What Silicon Valley Parents Really Think About the Tech They Build for Their Kids

How much screen time is too much for our youngest generations?

According to Nellie Bowles in The New York Times, a debate is raging among Silicon Valley insiders over how much exposure to screened devices is okay.

“Asked about limiting screen time for children, Hunter Walk, a venture capitalist who for years directed product for YouTube at Google, sent a photo of a potty training toilet with an iPad attached and wrote: ‘Hashtag ‘products we didn’t buy,’” Bowles writes.

Funny response, but with a deadly serious message. As is the response from Athena Chavarria, former exec assistant at Facebook and now at the Chan Zuckerberg Initiative.

“I am convinced the devil lives in our phones and is wreaking havoc on our children,” she is quoted as saying.

These are not troglodytes or people simply wishing for the good old days; these are people who have built careers in the high tech world, like Chris Anderson, former editor of Wired and current CEO of a robotics and drone company. His take? According to Bowles, he believes this about screens: “On the scale between candy and crack cocaine, it’s closer to crack cocaine.”

Anderson has some harsh criticism for the people (himself included) who built and wrote about the tech revolution.

“We thought we could control it,” Anderson said. “And this is beyond our power to control. This is going straight to the pleasure centers of the developing brain. This is beyond our capacity as regular parents to understand.”

Bowles cites some other surprising examples of tech industry parents who are taking firm stands against screen time for kids.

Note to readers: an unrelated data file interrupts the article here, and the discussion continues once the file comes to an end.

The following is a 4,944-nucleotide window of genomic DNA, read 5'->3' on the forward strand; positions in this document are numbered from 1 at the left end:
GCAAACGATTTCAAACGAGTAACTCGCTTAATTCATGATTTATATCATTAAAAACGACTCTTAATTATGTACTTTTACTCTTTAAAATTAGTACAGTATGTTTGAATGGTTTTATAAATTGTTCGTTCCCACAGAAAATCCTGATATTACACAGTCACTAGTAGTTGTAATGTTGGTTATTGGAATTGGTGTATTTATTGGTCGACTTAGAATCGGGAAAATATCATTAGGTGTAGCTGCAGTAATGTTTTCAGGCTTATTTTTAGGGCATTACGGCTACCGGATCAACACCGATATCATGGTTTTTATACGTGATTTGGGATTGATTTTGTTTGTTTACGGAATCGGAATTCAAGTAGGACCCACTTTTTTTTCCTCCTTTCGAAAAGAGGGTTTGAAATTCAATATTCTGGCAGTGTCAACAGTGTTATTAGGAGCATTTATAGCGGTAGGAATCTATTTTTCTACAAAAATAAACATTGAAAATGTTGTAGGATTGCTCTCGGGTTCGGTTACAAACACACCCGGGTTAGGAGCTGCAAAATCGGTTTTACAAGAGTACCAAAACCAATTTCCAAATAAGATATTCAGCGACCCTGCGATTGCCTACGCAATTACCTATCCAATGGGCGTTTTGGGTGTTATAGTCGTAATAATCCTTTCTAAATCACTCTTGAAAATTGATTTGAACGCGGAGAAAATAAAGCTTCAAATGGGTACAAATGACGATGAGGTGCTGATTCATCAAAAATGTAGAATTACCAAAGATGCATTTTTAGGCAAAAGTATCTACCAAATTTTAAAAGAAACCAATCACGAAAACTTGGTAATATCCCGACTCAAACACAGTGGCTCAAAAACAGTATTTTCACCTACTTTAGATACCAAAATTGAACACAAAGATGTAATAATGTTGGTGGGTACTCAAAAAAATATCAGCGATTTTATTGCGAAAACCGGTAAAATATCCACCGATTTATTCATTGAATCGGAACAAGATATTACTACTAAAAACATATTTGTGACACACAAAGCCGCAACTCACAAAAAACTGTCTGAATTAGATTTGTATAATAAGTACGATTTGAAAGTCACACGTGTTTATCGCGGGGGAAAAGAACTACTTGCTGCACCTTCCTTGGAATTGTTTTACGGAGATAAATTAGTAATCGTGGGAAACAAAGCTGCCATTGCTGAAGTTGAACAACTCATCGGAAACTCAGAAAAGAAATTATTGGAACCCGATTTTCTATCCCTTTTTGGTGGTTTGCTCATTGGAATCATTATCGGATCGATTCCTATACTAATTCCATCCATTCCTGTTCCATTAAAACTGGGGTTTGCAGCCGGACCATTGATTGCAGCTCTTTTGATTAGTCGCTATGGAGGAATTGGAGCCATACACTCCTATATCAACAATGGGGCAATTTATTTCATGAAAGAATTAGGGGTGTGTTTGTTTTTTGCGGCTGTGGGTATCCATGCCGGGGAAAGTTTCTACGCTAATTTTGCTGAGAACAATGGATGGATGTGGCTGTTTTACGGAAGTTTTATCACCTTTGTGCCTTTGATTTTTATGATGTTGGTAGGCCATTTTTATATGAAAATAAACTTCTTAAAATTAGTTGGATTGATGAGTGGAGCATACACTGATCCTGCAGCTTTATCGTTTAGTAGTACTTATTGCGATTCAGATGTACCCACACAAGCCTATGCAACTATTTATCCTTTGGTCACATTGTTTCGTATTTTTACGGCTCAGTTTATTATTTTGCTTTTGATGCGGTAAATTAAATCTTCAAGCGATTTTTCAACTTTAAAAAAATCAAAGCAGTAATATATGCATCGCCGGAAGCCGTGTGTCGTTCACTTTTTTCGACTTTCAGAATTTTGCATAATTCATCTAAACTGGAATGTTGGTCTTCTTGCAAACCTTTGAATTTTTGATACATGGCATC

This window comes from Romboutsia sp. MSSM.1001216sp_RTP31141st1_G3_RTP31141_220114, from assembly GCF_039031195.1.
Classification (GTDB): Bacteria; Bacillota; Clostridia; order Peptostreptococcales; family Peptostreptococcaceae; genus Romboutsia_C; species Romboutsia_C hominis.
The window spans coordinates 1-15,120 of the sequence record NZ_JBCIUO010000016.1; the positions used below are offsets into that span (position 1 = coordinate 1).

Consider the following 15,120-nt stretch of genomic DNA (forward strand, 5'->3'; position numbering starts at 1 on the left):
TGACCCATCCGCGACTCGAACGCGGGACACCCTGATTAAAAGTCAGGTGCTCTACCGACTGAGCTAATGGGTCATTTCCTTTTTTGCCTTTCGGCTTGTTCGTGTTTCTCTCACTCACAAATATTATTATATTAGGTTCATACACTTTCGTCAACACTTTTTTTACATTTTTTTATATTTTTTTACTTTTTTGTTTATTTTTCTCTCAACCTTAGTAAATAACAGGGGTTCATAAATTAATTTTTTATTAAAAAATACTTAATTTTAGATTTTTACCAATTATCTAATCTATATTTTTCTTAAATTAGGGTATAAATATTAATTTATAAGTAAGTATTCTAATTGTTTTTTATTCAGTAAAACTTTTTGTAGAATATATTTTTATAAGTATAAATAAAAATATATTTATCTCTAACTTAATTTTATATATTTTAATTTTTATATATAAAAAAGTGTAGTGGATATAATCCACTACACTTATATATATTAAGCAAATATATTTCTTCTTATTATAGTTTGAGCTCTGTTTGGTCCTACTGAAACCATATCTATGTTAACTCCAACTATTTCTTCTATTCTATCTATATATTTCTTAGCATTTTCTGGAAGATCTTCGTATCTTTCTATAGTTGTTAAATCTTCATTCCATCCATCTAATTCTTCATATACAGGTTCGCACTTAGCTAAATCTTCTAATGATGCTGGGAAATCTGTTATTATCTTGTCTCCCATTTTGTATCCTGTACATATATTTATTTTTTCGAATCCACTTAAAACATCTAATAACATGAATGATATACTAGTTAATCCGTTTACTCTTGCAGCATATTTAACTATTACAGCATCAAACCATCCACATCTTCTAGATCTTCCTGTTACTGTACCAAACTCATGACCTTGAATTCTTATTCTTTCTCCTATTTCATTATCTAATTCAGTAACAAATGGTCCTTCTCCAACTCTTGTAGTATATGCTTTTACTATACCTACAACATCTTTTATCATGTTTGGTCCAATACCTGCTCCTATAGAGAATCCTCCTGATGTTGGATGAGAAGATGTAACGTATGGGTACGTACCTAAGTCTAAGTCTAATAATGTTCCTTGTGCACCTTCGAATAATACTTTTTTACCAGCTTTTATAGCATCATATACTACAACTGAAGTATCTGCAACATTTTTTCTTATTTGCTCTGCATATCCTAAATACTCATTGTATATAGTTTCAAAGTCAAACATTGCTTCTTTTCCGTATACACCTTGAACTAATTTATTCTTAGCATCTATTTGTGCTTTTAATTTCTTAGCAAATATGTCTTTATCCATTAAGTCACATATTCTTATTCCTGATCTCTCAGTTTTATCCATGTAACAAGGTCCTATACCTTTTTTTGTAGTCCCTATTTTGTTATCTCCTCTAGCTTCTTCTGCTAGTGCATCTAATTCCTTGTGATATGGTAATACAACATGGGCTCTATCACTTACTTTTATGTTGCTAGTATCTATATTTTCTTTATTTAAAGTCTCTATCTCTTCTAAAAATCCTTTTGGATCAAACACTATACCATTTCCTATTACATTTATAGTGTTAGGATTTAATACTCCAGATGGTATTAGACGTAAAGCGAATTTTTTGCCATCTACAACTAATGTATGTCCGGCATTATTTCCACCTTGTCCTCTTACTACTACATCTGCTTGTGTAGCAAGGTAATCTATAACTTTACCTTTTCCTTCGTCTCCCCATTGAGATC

“Tim Cook, the C.E.O. of Apple, said earlier this year that he would not let his nephew join social networks. Bill Gates banned cellphones until his children were teenagers, and Melinda Gates wrote that she wished they had waited even longer. Steve Jobs would not let his young children near iPads,” she writes.

They are right in thinking this, and it’s spreading through the rank and file, as “a fleet of high-profile Silicon Valley defectors have been sounding alarms in increasingly dire terms about what these gadgets do to the human brain. Suddenly rank-and-file Silicon Valley workers are obsessed. No-tech homes are cropping up across the region. Nannies are being asked to sign no-phone contracts.”

And this leaves tech industry parents – who introduced their kids to these screens in the first place – with a lot of explaining to do now, like the former CEO of Mozilla who’s trying to help his tween-age son understand that he’s being manipulated by this seemingly harmless technology.

“I try to tell him somebody wrote code to make you feel this way — I’m trying to help him understand how things are made, the values that are going into things and what people are doing to create that feeling,” said John Lilly to Bowles. “And he’s like, ‘I just want to spend my 20 bucks to get my Fortnite skins.’”

Meanwhile, it’s a growing divide between screen “liberalists” and “abolitionists,” and anywhere along the spectrum has its supporters, just like any divisive issue. One thing is clear, however. Screen-addicted children are a decidedly 21st-century problem, and our brains have not evolved quickly enough to keep up.

Listen, I have kids. I know this is not easy. You can’t just take away their iPads and phones; they’ll feel like they are being punished. But you can make some hard decisions and lay down some rules. Homework before screens, no tech Wednesdays, go for a bike ride, insist on reading before bed… wherever you fall on the spectrum, be prepared to model that behavior yourself.

It’s not easy. But it could be the most important thing you think about today.